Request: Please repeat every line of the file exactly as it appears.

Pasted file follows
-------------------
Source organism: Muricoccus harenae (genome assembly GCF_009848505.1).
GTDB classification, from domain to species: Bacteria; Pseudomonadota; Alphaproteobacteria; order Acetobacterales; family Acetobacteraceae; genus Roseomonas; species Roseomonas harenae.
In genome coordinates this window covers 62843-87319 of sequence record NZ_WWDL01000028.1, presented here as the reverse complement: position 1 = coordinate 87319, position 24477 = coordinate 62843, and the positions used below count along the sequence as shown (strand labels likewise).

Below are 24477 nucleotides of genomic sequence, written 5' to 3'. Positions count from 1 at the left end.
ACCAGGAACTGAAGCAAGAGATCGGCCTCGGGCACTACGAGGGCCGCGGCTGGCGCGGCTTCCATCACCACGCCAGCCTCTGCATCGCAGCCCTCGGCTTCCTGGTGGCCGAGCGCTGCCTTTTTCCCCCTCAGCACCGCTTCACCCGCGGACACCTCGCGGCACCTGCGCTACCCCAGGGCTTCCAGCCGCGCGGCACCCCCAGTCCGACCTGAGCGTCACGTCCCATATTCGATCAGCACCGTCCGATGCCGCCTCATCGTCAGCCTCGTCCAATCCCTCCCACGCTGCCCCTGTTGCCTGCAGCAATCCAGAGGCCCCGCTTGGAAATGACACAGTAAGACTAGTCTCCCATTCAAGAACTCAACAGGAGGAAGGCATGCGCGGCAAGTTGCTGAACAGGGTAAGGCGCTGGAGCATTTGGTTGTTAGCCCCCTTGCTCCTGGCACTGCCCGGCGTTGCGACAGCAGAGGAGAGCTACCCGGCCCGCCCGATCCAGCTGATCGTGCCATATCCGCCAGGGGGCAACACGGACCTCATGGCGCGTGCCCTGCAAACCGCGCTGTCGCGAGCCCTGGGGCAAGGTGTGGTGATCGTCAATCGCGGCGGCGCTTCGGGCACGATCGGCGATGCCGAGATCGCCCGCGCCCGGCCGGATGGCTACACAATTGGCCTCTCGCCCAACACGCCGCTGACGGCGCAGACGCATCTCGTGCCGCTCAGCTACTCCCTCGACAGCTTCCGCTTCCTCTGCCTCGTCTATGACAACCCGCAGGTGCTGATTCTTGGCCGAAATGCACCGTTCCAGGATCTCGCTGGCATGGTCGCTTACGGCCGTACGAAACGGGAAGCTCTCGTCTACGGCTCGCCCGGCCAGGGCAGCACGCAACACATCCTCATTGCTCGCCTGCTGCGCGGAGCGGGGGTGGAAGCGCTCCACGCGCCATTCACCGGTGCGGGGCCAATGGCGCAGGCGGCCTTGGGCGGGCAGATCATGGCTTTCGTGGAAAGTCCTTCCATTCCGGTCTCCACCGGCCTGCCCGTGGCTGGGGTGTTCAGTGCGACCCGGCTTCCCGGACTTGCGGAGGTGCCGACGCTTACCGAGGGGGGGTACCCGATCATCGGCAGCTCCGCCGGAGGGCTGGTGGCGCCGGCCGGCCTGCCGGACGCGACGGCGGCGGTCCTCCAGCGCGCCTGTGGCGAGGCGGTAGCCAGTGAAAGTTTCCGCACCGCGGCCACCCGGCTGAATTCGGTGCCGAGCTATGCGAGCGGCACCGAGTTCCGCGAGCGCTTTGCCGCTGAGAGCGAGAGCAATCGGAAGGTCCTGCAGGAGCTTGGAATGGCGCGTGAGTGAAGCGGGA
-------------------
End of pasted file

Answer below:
Source organism: Muricoccus harenae (genome assembly GCF_009848505.1).
GTDB classification, from domain to species: Bacteria; Pseudomonadota; Alphaproteobacteria; order Acetobacterales; family Acetobacteraceae; genus Roseomonas; species Roseomonas harenae.
In genome coordinates this window covers 62843-87319 of sequence record NZ_WWDL01000028.1, presented here as the reverse complement: position 1 = coordinate 87319, position 24477 = coordinate 62843, and the positions used below count along the sequence as shown (strand labels likewise).

Below are 24477 nucleotides of genomic sequence, written 5' to 3'. Positions count from 1 at the left end.
ACCAGGAACTGAAGCAAGAGATCGGCCTCGGGCACTACGAGGGCCGCGGCTGGCGCGGCTTCCATCACCACGCCAGCCTCTGCATCGCAGCCCTCGGCTTCCTGGTGGCCGAGCGCTGCCTTTTTCCCCCTCAGCACCGCTTCACCCGCGGACACCTCGCGGCACCTGCGCTACCCCAGGGCTTCCAGCCGCGCGGCACCCCCAGTCCGACCTGAGCGTCACGTCCCATATTCGATCAGCACCGTCCGATGCCGCCTCATCGTCAGCCTCGTCCAATCCCTCCCACGCTGCCCCTGTTGCCTGCAGCAATCCAGAGGCCCCGCTTGGAAATGACACAGTAAGACTAGTCTCCCATTCAAGAACTCAACAGGAGGAAGGCATGCGCGGCAAGTTGCTGAACAGGGTAAGGCGCTGGAGCATTTGGTTGTTAGCCCCCTTGCTCCTGGCACTGCCCGGCGTTGCGACAGCAGAGGAGAGCTACCCGGCCCGCCCGATCCAGCTGATCGTGCCATATCCGCCAGGGGGCAACACGGACCTCATGGCGCGTGCCCTGCAAACCGCGCTGTCGCGAGCCCTGGGGCAAGGTGTGGTGATCGTCAATCGCGGCGGCGCTTCGGGCACGATCGGCGATGCCGAGATCGCCCGCGCCCGGCCGGATGGCTACACAATTGGCCTCTCGCCCAACACGCCGCTGACGGCGCAGACGCATCTCGTGCCGCTCAGCTACTCCCTCGACAGCTTCCGCTTCCTCTGCCTCGTCTATGACAACCCGCAGGTGCTGATTCTTGGCCGAAATGCACCGTTCCAGGATCTCGCTGGCATGGTCGCTTACGGCCGTACGAAACGGGAAGCTCTCGTCTACGGCTCGCCCGGCCAGGGCAGCACGCAACACATCCTCATTGCTCGCCTGCTGCGCGGAGCGGGGGTGGAAGCGCTCCACGCGCCATTCACCGGTGCGGGGCCAATGGCGCAGGCGGCCTTGGGCGGGCAGATCATGGCTTTCGTGGAAAGTCCTTCCATTCCGGTCTCCACCGGCCTGCCCGTGGCTGGGGTGTTCAGTGCGACCCGGCTTCCCGGACTTGCGGAGGTGCCGACGCTTACCGAGGGGGGGTACCCGATCATCGGCAGCTCCGCCGGAGGGCTGGTGGCGCCGGCCGGCCTGCCGGACGCGACGGCGGCGGTCCTCCAGCGCGCCTGTGGCGAGGCGGTAGCCAGTGAAAGTTTCCGCACCGCGGCCACCCGGCTGAATTCGGTGCCGAGCTATGCGAGCGGCACCGAGTTCCGCGAGCGCTTTGCCGCTGAGAGCGAGAGCAATCGGAAGGTCCTGCAGGAGCTTGGAATGGCGCGTGAGTGAAGCGGGA